Dewalt recently announced a new cordless electrical cable stapler, model DCN701, which they say is 2X as fast as manual hammer stapling (using a DCB203 2.0Ah battery stapling 12-2 Romex in 2×4 wood).
The new Dewalt cordless cable stapler is designed for fastening NM-B (Romex) type wires and cables, and can also be used for low voltage applications. There’s a proprietary guide that helps users drive staples safely and accurately over cables. Translation: there’s a staple guide that helps prevent users from stapling through cables.
It is compact, weighs 4.7 lbs without battery, and features a center-mounted LED light for eliminating shadows or working in low-lit areas. The belt clip can be positioned on either left or right sides.
Dewalt says that their new Electrician’s Stapler can replace manual cable fastening methods, and its compact size allows for use in tight spaces and even overhead.
They provided me with this chart that shows the stapler’s compatibility. The new special 1″ insulated staples, model number DRS1800, are UL-listed and can be used with single and even double-stacked cables ranging from 14-2 to 10-3 (single stack only for this size). It can also be used for CAT5, coax, and other low voltage cables.
Price: $199 for the bare tool (DCN701B), $249 for the kit (DCN701D1)
The kit includes a 2.0Ah battery pack and charger.
As of the time of this posting, pricing on the staples is said to be $8 for a 540-count box.
ETA: Early 2019
The new Dewalt DCN701 Electrician’s stapler is said to be made in the USA with global materials.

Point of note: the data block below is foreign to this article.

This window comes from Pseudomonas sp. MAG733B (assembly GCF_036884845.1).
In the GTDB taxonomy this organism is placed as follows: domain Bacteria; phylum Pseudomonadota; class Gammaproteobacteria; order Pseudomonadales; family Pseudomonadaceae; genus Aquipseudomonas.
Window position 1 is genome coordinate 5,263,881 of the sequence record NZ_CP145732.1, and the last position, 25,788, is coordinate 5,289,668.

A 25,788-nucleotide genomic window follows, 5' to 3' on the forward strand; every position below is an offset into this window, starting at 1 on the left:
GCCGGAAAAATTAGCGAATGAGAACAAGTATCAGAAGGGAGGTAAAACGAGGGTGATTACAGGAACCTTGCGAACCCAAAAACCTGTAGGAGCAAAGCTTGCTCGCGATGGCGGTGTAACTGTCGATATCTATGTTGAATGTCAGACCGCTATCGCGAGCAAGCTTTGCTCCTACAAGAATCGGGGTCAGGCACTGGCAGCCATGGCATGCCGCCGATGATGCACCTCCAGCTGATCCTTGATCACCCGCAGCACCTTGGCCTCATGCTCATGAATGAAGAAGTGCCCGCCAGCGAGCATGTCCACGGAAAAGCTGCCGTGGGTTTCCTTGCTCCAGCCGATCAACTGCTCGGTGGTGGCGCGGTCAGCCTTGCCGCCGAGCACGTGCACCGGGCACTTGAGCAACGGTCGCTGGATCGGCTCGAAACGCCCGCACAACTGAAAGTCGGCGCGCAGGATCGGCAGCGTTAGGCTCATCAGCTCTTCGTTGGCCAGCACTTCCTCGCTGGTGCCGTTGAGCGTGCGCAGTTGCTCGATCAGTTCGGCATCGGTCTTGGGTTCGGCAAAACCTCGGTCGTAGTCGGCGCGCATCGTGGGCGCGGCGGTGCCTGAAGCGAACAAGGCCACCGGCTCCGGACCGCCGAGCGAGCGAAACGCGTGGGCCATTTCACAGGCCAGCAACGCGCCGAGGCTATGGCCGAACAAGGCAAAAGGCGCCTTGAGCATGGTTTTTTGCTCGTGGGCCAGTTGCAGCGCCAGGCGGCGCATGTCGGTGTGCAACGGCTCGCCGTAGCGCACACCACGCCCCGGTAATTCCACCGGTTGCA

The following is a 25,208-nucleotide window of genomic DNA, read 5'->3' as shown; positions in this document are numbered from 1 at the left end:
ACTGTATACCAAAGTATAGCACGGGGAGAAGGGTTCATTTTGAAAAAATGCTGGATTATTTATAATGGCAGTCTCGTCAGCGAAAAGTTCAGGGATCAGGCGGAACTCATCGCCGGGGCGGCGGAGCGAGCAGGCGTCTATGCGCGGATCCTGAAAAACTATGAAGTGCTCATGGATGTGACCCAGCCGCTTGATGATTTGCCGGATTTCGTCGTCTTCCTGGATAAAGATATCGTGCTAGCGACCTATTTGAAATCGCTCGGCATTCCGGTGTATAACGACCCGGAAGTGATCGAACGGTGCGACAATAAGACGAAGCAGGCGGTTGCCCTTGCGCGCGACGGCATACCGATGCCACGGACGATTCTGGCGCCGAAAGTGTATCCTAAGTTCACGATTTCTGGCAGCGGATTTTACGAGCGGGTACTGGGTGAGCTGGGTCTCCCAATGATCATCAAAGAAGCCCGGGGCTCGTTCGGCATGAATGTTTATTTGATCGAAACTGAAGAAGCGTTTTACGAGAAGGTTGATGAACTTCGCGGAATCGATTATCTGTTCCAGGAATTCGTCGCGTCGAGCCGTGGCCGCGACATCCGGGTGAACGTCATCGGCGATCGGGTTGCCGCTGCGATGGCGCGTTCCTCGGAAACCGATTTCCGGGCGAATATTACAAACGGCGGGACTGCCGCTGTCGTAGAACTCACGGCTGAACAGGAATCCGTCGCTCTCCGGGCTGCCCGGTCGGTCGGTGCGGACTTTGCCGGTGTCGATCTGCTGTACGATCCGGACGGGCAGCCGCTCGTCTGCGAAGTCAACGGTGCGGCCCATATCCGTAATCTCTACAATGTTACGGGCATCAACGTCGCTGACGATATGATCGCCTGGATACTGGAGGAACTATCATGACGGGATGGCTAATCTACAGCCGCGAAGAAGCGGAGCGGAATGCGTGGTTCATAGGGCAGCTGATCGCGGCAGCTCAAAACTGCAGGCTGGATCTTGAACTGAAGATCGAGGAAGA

Not knowing much about cable stapling options, but having witnessed a couple of wiring jobs, this looks like a convenient new tool to add to an electrician’s tool kit.
It seems great that there’s a single 1″ fastener size that can work with a range of Romex wire and even low voltage cables.
But that new special staple gives me something else to think about. At the moment, Dewalt is still finalizing retail partnerships, but I’m told that the new staples will be widely available at independent distributors and other retailers. My concern is this – what happens if you need a new box of staples ASAP, and your local supplier doesn’t carry the staples?
From the response I received from Dewalt, it seems that they’re all but promising me that an electrician can find more staples quickly and easily. Their assurance, and the fact that there’s a one-size-fits-all staple, has me cautious, but pretty much convinced.
Of course, the staples will likely be widely available online. But being a proprietary form factor, I’m thinking of scenarios where an electrician might leave their last box of staples at a job, in the wrong tool bag or van, or if they simply miscalculate how many they might need for a job and need a fast resupply.
Here’s what those Dewalt DRS1800 staples look like. It seems to me that the stapler has one power level, and the plastic cable shield prevents over-pressure situation that could restrict, crush, or damage, non-metallic cabling.